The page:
In short, that’s not what happened. If we take all of the counties of each type in each state, tally the vote totals in 2016 and 2020 and compare the margin of victory for Trump or Biden relative to the 2016 outcome, we see that the biggest margin shifts in all four states were in suburban counties. We also see that, even in relatively rural counties, the outcome shifted to Biden, matching the scatter graph above.
We can look at this solely through the lens of votes cast, too. Below, the dotted outlines indicate the actual vote margin for Trump or Clinton in 2016, the solid circles the margin for Trump or Biden. In large cities, the margins for Biden were similar to those for Clinton. But in suburbs, Biden expanded his margins (see Georgia and Pennsylvania) and/or Trump’s margins narrowed (Michigan and Pennsylvania).
A lot more people voted in 2020 than in 2016 and, in less populated areas, Trump’s margins grew a bit. But in suburban areas, Biden’s grew a lot.
That’s why he won, not because of some imaginary manufacturing of votes in Philadelphia. The numbers are clear.
But, then, Texas argues that the numbers can’t be trusted. In its original lawsuit, it cited the analysis of a man named Charles J. Cicchetti. Cicchetti argued that the odds of Biden winning all four of these states were 1 in 1 quadrillion, a claim he made based on the assumption that there was no significant difference in the votes counted before 3 a.m. on Nov. 4 and those counted after. The implication was that such a late shift for Biden was nigh impossible.
This has been debunked six ways from Sunday. The votes counted later were obviously different from those counted earlier: They were absentee ballots that were only counted beginning on Election Day itself in most states (generally because Republican-led legislatures declined to allow counting to begin earlier). Since those ballots demonstrably favored Biden by a wide margin, suggesting that they should have trended the same way as the votes cast on the day of the election is, to put it gently, idiotic.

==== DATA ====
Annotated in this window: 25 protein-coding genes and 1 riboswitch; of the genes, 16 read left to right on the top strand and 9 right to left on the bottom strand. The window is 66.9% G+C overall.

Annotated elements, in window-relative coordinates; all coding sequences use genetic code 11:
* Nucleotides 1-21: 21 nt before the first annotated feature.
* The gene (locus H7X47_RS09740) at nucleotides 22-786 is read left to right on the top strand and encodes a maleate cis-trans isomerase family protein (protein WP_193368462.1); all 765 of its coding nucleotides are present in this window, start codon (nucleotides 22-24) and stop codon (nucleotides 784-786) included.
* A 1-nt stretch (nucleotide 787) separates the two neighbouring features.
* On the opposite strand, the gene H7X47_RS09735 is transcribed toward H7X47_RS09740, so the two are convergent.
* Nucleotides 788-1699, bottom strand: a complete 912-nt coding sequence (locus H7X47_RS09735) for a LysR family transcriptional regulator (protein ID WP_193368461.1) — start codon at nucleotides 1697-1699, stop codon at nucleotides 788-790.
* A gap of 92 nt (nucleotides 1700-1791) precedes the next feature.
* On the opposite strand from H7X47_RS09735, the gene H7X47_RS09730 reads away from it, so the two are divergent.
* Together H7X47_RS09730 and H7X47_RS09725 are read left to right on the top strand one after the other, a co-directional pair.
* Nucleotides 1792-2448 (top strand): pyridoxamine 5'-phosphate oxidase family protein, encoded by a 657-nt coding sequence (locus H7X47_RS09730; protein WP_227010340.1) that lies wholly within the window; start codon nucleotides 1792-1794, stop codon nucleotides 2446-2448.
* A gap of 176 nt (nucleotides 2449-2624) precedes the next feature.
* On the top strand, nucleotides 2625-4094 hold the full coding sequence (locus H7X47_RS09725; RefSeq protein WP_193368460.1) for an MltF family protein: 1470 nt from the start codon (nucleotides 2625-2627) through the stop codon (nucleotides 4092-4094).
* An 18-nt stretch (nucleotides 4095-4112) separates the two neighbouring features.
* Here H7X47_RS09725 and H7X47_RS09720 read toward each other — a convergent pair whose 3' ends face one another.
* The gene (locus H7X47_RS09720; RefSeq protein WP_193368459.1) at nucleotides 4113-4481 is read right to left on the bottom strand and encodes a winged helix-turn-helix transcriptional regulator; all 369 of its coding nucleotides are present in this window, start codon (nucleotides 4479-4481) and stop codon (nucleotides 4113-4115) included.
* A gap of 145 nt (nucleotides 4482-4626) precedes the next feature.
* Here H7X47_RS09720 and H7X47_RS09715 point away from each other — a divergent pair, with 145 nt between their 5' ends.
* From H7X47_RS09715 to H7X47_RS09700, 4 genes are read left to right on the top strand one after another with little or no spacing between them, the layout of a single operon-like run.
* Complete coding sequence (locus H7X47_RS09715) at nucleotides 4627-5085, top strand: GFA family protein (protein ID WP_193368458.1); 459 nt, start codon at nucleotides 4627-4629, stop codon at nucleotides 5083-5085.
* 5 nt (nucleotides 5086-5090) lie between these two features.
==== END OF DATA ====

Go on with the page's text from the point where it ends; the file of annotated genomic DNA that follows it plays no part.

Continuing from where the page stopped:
“Cicchetti did take into account the possibility that votes were not randomly drawn in the later time period,” its response reads, “but, as stated in his original Declaration, he is not aware of any data that would support such an assertion.”
Cicchetti himself weighed in stating that his “analysis did not attempt to speculate about why there was a difference” between early and late votes — “though I expressly noted possible unverified anecdotal explanations.”
Those unverified, anecdotal explanations?
“I am aware of anecdotal statements from election night that some Democrat strongholds were yet to be tabulated,” Cicchetti’s first analysis stated. “There was also some speculation that the yet-to-be counted ballots were likely absentee mail-in ballots.”
This is a bit like saying that it will be sunny forever because, while there are some anecdotes floating around about the sun “setting,” we should instead assume that the sun’s existing presence in the sky is its natural, default state.
What can one say to this besides, “Come on, man”? There’s literal video of Milwaukee County, Wis., officials submitting the county’s votes after the mail ballots there were counted — a report that couldn’t be made until the vote-counting was done. The late votes were unquestionably from more-populous counties with more mail ballots to count and unquestionably largely mail ballots. Shrugging at this as unknowable is simply embarrassing.
It is, however, nice to have Paxton on the record in response to questions about the lawsuit. If an initial assessment of the suit suggested that it was shaky, the new response makes its status clear: It has already collapsed.
Not literally, mind you. At least, not yet.